Participants were assigned to receive either one of the following bread daily for 8 weeks including (1) control bread containing beta-glucan (3 g); (2) lactic acid bread containing beta-glucan (3 g) and lactic acid (4 g); (3) synbiotic bread containing beta-glucan (3 g), Bacillus coagulans (1×108 CFU), and inulin (10 g); and (4) synbiotic + lactic acid bread containing beta-glucan (3 g), Bacillus coagulans (1×108 CFU), inulin (10 g), and lactic acid (4 g). Participants were asked to consume the bread in a 40-g package 3 times a day.

All types of bread were provided by the Forni Bread Company, Tehran, Iran. Inulin was extracted from oat bran (Iran Tejarat Company), and beta-glucan was extracted from barley. Bacillus coagulans was provided by Zist Takhmir Pharmaceutical Company (Tehran, Iran). The nutritional composition of the study bread per 100 g was as follows: energy, 260 kcal; carbohydrate, 47.2 g; protein, 9.2 g; fat, 4 g; moisture, 37.2; and ash 2.4. They were packed in identical packaging and were labeled as A, B, C, and D by the producer, so the study participants, dietitian, laboratory staff and data analysis specialist were blinded to the type of intervention. Participants received a 1-week supply of their bread every week.

They were advised to maintain their usual diet and physical activity, and not to consume any bread other than that provided to them during the intervention. Patients’ compliance with the consumption of bread was monitored by telephone interviews once a week. Dietary intake of participants was recorded using 24-h dietary recalls for 3 nonconsecutive days at the beginning and after the intervention. The average intake of energy, macro- and micro-nutrients were analyzed using Nutritionist IV software (First Data Bank; Hearst Corp, San Bruno, CA, USA).

Assessment of anthropometric measures

Anthropometric measurements including weight, and height were obtained at baseline and the end of the intervention. Body weight was measured by a digital scale (Seca, Hamburg, Germany) to the nearest 0.1 kg, in an overnight fasted state without shoes and in minimal clothing. Height was measured by a stadiometer (Seca, Hamburg, Germany) to the nearest 0.5 cm. BMI was calculated as weight/height2 (kg/m2).

Clinical laboratory assessment

Blood samples (10 cc) were taken at the baseline and at the end of study at Firouzgar laboratory of Endocrine and Metabolism Centre after an overnight fast. FPG was assayed using a standard enzymatic method with commercial kits (Pars Azmun, Tehran, Iran). HbA1c levels were measured by DS5 device and ESCALON Reagent (REF:14-35) kit. Serum insulin levels were assayed by ELISA method (Beckman Coulter-France). The homeostasis model of assessment-insulin resistance (HOMA-IR) was determined according to the standard formula [10]. Serum high sensitivity C-reactive protein (hs-CRP) levels were assessed by the immunoturbidometery method with commercial kits (Pars Azmun, Tehran, Iran). Serum levels of total antioxidant capacity (TAC), superoxide dismutase (SOD) and glutathione peroxidase (GSH-Px) were assayed by ELISA method (ZellBio GmbH, Germany).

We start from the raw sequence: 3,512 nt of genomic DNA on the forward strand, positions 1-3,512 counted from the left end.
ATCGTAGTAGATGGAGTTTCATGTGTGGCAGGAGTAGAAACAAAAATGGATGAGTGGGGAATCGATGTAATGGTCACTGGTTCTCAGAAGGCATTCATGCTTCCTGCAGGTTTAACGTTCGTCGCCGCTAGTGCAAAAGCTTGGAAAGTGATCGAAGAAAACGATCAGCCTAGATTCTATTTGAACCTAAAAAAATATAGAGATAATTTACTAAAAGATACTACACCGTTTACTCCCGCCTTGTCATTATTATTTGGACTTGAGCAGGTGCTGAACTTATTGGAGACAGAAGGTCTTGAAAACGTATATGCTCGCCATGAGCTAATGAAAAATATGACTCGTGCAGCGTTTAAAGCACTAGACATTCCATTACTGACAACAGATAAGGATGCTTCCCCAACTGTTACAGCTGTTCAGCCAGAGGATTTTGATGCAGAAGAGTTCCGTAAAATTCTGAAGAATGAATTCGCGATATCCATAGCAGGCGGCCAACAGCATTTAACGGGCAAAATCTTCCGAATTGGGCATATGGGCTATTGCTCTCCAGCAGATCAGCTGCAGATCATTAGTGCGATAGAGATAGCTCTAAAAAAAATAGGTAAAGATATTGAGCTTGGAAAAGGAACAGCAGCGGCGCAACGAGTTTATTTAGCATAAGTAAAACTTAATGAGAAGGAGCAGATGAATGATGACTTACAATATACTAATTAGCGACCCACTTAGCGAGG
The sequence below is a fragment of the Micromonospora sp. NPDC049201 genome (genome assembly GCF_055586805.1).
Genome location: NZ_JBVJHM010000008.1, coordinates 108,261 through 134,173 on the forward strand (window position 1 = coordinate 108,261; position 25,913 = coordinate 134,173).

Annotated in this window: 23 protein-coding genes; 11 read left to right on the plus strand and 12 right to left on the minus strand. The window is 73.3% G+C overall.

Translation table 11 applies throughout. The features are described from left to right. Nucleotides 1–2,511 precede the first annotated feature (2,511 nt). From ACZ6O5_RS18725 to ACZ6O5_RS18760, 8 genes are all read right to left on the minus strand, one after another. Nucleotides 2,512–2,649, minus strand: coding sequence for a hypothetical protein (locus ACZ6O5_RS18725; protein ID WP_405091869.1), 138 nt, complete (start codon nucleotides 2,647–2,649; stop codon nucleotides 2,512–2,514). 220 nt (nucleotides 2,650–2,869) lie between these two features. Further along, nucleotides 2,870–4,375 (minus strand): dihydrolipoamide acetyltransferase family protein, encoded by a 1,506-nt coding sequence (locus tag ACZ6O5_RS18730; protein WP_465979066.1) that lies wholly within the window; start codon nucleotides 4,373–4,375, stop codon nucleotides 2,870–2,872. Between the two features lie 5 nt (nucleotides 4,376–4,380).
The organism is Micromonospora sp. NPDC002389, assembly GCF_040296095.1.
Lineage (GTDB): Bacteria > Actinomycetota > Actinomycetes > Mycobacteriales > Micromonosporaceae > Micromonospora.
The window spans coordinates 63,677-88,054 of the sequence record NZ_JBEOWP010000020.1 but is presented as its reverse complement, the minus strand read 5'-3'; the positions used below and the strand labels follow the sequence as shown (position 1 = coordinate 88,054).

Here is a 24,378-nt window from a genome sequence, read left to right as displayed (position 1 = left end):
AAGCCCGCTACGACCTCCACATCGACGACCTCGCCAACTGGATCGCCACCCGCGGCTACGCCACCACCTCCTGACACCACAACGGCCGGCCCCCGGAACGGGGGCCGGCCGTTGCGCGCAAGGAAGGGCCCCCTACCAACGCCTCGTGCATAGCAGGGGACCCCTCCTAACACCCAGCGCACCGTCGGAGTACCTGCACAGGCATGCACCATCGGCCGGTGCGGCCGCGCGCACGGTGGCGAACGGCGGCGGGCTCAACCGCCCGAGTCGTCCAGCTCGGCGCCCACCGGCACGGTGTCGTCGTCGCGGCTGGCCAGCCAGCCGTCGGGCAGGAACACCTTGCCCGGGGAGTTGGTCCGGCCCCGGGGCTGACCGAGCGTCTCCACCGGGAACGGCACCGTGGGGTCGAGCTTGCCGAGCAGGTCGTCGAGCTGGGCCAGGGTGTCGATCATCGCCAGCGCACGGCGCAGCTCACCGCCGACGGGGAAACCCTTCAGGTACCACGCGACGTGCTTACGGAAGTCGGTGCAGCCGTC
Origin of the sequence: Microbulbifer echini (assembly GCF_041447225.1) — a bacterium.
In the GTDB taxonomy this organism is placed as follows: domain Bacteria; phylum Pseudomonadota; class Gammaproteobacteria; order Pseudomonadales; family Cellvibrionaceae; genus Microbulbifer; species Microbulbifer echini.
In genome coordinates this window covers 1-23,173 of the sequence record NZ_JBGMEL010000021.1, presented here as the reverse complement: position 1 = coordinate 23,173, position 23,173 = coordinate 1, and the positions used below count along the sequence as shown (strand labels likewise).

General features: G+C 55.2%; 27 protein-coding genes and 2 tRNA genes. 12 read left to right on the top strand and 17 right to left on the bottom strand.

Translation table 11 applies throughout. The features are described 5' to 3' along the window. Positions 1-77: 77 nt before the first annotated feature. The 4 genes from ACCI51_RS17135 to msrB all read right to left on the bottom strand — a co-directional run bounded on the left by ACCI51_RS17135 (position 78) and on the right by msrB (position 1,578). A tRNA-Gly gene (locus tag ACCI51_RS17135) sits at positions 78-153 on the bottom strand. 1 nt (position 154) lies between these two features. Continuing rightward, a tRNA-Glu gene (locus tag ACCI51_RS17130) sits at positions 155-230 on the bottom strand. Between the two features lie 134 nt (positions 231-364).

Statistical analysis

All statistical analyses were performed using SPSS software version 22 (SPSS Inc., Chicago, IL, USA). Kolmogorov–Smirnov test was used to check the normality of the quantitative variables. Data with normal distribution were reported as mean and standard error of the mean (SEM), while those with non-normal distribution were represented as median and interquartile ranges. To compare between-group differences, one-way ANOVA or Kruskal–Wallis test were performed. In case of any significant difference between the study groups, post hoc tests were performed. Also, analysis of covariance (ANCOVA) was used adjusting for age, weight, BMI, and baseline values of variables. Results with P-value < 0.05 were considered statistically significant.


Of a total of 130 subjects that enrolled initially in the study, 120 were eligible for participation and were randomly allocated to the study groups. During the intervention, 20 subjects were excluded due to the following reasons: using supplements, increased the need for medications, kidney disease, and insulin therapy. Finally, 100 participants (57 males and 43 females) completed the study (Fig. 1. Patient flow diagram). No serious side effects were reported following the consumption of bread.

Fig. 1
figure 1

Flow diagram of the trial

Table 1 shows the general characteristics of the study participants. There were no significant differences in terms of age, anthropometric measures and medication use between the study groups. Also, none of the patients had changed their medications during the 8-weeks of intervention. Moreover, the 3-day averages of energy, macro- and micro-nutrient intakes were not significantly different between the study groups at the beginning and after the intervention (Table 2).

Table 1 General characteristic of study participants
Table 2 Dietary intake of study participants after 8 weeks of intervention